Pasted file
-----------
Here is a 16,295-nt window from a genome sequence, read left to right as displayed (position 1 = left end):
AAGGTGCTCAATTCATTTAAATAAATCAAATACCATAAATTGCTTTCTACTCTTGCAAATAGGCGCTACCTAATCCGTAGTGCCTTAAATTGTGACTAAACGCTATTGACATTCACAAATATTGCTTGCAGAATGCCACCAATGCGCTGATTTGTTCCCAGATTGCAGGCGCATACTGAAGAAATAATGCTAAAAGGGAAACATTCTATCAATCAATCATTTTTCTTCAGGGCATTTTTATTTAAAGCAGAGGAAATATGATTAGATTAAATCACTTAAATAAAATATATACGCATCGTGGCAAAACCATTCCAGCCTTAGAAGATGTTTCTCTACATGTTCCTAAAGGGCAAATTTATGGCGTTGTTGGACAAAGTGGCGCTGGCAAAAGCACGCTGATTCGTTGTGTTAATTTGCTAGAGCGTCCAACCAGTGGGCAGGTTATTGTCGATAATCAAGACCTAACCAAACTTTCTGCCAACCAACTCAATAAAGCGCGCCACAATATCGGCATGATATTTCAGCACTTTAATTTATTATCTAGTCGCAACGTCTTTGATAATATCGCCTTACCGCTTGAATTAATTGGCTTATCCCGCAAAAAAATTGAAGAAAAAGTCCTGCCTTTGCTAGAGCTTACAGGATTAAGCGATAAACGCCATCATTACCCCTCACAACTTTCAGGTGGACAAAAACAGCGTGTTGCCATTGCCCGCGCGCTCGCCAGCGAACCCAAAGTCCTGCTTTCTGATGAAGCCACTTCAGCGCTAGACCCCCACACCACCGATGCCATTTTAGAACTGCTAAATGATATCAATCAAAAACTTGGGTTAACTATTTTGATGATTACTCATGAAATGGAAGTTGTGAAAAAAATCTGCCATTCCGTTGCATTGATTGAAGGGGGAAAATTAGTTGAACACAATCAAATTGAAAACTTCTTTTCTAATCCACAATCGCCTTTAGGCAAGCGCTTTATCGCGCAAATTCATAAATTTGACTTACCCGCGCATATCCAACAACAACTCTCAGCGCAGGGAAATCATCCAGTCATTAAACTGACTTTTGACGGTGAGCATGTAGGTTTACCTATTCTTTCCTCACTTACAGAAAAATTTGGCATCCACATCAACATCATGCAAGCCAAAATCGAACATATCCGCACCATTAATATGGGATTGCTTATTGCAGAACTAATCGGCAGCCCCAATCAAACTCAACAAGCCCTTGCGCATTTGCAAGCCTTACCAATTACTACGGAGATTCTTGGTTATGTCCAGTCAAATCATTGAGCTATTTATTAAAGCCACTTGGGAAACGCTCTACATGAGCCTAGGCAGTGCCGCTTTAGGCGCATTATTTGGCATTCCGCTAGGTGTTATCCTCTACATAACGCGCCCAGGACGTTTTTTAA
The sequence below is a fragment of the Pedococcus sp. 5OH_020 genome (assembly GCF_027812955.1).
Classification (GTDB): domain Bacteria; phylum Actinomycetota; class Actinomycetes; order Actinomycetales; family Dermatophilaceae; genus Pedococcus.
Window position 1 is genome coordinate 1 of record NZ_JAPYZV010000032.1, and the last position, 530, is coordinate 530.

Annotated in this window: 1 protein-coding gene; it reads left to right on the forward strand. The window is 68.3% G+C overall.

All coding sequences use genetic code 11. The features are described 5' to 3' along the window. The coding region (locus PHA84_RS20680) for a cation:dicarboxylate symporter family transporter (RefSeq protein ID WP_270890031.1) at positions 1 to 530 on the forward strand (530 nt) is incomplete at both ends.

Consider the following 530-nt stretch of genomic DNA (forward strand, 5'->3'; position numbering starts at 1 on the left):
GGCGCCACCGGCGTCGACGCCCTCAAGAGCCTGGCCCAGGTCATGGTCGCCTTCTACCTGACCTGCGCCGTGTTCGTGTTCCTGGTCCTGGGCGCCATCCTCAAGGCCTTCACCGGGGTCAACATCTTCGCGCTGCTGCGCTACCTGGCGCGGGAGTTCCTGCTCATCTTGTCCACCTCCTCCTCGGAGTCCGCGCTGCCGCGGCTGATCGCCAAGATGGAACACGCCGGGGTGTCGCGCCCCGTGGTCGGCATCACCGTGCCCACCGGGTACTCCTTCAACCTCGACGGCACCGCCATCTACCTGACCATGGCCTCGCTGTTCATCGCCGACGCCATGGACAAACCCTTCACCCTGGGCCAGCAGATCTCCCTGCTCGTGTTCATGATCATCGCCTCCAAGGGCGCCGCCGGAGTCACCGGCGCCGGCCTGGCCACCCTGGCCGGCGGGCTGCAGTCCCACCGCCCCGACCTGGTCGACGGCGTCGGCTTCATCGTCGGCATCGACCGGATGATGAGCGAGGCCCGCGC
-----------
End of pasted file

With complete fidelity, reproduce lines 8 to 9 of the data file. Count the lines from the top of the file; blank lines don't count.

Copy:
Consider the following 530-nt stretch of genomic DNA (forward strand, 5'->3'; position numbering starts at 1 on the left):
GGCGCCACCGGCGTCGACGCCCTCAAGAGCCTGGCCCAGGTCATGGTCGCCTTCTACCTGACCTGCGCCGTGTTCGTGTTCCTGGTCCTGGGCGCCATCCTCAAGGCCTTCACCGGGGTCAACATCTTCGCGCTGCTGCGCTACCTGGCGCGGGAGTTCCTGCTCATCTTGTCCACCTCCTCCTCGGAGTCCGCGCTGCCGCGGCTGATCGCCAAGATGGAACACGCCGGGGTGTCGCGCCCCGTGGTCGGCATCACCGTGCCCACCGGGTACTCCTTCAACCTCGACGGCACCGCCATCTACCTGACCATGGCCTCGCTGTTCATCGCCGACGCCATGGACAAACCCTTCACCCTGGGCCAGCAGATCTCCCTGCTCGTGTTCATGATCATCGCCTCCAAGGGCGCCGCCGGAGTCACCGGCGCCGGCCTGGCCACCCTGGCCGGCGGGCTGCAGTCCCACCGCCCCGACCTGGTCGACGGCGTCGGCTTCATCGTCGGCATCGACCGGATGATGAGCGAGGCCCGCGC